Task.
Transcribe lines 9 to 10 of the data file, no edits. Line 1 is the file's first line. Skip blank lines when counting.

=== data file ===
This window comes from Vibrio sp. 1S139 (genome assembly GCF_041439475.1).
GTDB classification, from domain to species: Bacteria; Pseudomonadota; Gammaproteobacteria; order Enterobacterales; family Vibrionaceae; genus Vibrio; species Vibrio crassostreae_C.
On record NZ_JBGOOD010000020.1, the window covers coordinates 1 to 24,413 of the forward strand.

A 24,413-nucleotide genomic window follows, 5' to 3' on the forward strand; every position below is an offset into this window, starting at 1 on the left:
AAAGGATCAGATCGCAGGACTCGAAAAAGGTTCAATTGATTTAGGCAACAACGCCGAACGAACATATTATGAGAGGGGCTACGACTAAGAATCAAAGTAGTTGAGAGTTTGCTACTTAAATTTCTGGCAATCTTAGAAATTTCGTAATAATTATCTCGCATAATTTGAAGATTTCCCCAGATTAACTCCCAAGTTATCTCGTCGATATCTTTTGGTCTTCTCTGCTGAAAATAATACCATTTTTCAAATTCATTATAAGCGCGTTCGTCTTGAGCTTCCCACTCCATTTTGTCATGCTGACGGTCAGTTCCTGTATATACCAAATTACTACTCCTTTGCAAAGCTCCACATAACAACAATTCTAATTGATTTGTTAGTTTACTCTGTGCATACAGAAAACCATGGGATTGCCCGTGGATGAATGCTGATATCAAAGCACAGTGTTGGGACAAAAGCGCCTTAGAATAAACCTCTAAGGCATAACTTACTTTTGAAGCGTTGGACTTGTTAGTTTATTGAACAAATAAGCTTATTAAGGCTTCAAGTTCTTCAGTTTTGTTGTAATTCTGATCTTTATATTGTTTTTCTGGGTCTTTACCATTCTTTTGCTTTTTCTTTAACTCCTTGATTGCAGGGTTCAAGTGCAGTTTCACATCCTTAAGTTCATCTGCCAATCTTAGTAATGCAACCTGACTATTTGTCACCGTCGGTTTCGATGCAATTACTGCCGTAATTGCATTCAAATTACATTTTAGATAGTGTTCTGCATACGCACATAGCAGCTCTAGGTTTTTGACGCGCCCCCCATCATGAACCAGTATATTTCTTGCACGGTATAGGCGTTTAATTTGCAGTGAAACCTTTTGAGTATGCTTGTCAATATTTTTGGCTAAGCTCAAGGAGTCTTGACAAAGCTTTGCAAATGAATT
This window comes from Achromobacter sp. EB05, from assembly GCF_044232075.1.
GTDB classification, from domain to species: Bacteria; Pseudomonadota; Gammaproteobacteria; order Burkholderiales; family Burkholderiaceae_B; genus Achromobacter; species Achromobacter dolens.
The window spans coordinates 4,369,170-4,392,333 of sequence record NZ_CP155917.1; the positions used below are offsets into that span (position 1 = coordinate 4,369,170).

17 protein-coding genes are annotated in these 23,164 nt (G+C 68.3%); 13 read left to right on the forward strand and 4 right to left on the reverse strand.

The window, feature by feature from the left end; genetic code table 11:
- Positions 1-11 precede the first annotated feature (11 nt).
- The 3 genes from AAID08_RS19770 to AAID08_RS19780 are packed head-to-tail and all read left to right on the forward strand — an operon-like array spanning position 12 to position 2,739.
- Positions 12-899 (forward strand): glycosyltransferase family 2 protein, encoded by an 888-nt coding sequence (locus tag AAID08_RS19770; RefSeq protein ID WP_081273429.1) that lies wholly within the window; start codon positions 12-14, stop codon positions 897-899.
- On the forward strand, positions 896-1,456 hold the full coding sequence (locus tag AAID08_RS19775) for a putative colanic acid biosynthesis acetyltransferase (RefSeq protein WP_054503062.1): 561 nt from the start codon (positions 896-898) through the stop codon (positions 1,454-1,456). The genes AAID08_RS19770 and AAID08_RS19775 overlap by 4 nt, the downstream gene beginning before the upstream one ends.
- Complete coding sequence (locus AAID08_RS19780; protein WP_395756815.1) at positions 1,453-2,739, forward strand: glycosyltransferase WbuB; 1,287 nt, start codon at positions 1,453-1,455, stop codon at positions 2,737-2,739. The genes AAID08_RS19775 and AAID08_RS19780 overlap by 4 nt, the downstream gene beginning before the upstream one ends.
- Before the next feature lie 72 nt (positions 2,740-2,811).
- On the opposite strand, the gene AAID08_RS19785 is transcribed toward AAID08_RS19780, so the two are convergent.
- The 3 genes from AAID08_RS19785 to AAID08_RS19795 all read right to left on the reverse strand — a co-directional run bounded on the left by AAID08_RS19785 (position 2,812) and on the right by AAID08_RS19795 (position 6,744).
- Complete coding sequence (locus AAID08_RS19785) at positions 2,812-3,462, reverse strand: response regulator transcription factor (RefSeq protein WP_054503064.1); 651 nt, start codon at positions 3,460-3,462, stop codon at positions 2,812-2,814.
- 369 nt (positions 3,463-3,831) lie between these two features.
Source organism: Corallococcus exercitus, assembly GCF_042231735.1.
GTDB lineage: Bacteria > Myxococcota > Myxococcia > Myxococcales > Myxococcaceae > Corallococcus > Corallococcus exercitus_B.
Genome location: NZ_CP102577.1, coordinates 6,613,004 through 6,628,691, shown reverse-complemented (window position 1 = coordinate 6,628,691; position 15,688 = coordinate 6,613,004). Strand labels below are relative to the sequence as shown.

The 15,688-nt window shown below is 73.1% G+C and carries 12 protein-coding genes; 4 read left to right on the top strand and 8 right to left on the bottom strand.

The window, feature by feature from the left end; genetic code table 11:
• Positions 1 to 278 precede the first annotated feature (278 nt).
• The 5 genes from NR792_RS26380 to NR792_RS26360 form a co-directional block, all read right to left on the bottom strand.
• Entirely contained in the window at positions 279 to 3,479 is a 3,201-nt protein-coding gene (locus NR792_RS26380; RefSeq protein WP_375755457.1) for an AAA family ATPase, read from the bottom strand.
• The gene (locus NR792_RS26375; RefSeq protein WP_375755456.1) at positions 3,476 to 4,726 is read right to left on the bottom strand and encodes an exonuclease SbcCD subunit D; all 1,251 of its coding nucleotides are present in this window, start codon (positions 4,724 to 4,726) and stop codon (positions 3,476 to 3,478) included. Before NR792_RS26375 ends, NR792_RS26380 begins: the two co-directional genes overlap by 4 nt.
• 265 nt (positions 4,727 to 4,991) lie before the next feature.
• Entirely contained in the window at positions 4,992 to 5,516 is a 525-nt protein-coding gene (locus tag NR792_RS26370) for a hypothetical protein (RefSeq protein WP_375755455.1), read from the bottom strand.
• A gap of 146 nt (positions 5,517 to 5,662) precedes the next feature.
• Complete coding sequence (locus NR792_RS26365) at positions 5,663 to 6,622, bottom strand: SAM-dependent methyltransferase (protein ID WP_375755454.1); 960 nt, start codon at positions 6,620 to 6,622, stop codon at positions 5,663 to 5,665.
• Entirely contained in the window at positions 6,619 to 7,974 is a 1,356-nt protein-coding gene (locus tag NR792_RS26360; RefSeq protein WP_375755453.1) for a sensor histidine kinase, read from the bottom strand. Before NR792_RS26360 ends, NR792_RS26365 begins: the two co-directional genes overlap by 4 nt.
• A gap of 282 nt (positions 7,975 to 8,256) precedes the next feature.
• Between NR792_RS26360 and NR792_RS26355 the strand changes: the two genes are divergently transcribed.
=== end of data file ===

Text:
17 protein-coding genes are annotated in these 23,164 nt (G+C 68.3%); 13 read left to right on the forward strand and 4 right to left on the reverse strand.

The window, feature by feature from the left end; genetic code table 11: